- The Other 98% organizer Nicole Carty (@nacarty),
- Salon.com contributing writer David Dayen (@ddayen),
- Americans for Financial Reform Policy Director Marcus Stanley (@MarcusMStanley), and
- Marxist militant José Martín (@sabokitty)
Occupy Finance video series
We’ve been having our Occupy Finance book club meetings every Sunday, and although our group has decided not to record them, a friend of our group and a videographer in her own right, Donatella Barbarella, has started to interview the authors and post them on YouTube. The first few interviews have made their way to the interwebs:
- Linda talking about Chapter 1: Financialization and the 99%.
- Me talking about Chapter 2: the Bailout
- Tamir talking about Chapter 3: How banks work
Doing Data Science now out!
O’Reilly is releasing the book today. I can’t wait to see a hard copy!! And when I say “hard copy,” keep in mind that all of O’Reilly’s books are soft cover.
Akshat is a member of Occupy the SEC  and came to talk to us about a short history of financial regulation, and how impressively well things worked in the middle of the last century, when Glass-Steagall was in effect and before it was gamed.
One thing he mentioned in his fascinating hour-long lecture was this lawsuit which I hadn’t heard about. Namely, Occupy the SEC sued the Federal Reserve, SEC, CFTC, OCC, FDIC and U.S. Treasury over not doing their jobs, specifically for the delay in finishing and implementing the Volcker Rule.
You see, Dodd-Frank is a law, and the Volcker Rule, which is supposed to be something like a modern Glass-Steagall act, is part of it. But the law just outlines the rules, and the regulators are supposed to actually turn that law into regulations which they then implement.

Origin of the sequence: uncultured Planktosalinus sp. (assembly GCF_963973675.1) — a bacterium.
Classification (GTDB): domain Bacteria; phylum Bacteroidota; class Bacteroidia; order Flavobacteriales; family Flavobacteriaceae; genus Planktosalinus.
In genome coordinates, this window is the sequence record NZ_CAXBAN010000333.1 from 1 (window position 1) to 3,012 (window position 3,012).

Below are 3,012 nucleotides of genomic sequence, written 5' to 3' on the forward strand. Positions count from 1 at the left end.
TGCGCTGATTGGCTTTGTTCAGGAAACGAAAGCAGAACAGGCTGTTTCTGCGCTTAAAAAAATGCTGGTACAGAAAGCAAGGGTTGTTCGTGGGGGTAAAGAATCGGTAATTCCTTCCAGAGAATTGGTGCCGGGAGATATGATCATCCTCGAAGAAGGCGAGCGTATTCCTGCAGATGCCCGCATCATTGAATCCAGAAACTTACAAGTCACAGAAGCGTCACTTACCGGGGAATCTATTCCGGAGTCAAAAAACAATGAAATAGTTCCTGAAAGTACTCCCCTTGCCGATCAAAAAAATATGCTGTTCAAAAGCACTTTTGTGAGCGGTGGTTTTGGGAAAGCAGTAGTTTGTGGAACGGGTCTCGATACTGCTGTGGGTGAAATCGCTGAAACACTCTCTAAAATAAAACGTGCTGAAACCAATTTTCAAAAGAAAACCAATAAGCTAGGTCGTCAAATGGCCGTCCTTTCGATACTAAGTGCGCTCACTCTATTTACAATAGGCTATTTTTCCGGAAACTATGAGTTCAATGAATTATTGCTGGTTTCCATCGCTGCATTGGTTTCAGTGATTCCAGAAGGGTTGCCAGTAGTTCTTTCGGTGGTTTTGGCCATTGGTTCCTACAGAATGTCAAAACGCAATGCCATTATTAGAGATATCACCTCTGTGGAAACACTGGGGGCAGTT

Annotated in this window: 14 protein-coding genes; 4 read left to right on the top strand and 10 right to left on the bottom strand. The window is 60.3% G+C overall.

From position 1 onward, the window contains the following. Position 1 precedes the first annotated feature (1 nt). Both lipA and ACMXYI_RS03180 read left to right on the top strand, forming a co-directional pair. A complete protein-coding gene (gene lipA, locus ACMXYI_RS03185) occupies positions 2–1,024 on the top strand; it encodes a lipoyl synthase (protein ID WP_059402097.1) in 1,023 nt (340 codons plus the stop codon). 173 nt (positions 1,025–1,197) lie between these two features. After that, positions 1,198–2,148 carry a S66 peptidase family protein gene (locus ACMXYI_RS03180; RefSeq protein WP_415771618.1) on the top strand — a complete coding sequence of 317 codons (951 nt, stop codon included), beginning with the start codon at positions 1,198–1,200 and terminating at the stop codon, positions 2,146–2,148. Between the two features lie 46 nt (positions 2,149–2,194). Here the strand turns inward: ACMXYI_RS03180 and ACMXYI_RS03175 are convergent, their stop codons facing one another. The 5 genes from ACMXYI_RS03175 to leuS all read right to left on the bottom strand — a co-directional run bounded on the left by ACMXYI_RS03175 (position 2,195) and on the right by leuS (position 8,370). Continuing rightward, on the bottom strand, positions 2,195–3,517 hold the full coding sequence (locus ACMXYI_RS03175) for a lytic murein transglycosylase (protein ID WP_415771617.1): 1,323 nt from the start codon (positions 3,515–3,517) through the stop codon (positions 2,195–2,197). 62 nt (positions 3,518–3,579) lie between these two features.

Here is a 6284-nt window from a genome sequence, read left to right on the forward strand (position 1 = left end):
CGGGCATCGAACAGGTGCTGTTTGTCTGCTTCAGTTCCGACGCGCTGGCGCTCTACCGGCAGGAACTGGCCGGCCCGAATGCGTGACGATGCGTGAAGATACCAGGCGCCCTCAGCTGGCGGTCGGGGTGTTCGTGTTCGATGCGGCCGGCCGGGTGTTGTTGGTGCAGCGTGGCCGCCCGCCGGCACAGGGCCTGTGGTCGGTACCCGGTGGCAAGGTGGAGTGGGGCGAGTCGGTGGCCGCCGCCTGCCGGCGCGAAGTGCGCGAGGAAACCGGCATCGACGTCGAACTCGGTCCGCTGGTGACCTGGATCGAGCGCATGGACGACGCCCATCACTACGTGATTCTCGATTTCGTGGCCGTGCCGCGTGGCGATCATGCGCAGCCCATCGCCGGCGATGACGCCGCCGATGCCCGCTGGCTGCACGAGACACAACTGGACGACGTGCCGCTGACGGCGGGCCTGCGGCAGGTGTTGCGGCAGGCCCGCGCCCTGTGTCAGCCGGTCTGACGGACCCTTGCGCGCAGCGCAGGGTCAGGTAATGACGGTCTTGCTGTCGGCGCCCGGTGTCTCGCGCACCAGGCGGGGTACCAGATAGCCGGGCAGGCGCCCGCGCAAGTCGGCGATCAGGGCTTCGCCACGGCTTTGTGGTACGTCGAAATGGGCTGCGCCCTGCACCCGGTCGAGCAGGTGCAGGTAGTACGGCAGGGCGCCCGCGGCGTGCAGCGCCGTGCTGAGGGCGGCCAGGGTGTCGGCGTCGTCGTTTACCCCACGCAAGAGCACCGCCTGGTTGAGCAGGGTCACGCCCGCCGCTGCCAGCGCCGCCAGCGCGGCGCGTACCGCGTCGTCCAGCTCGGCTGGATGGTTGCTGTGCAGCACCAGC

There was a deadline for that, and it has passed. So Occupy the SEC sued to make those guys get the job done.
And guess what? The judge found that they didn’t have standing to sue. I’m no lawyer but from what I can understand this means they were deemed not sufficiently relevant to the implementation of Dodd-Frank. They didn’t have enough skin in the game, in other words. Because they’re just, you know, citizens who care about having a functional regulatory environment. Not to mention taxpayers who have bailed out the banks and want to avoid continuing doing that.
That begs the question, who has skin in the regulation game? Answer: banks being regulated. So only those guys can complain to the courts about the regulation. And obviously their complaints will be different from Occupy the SEC’s complaints.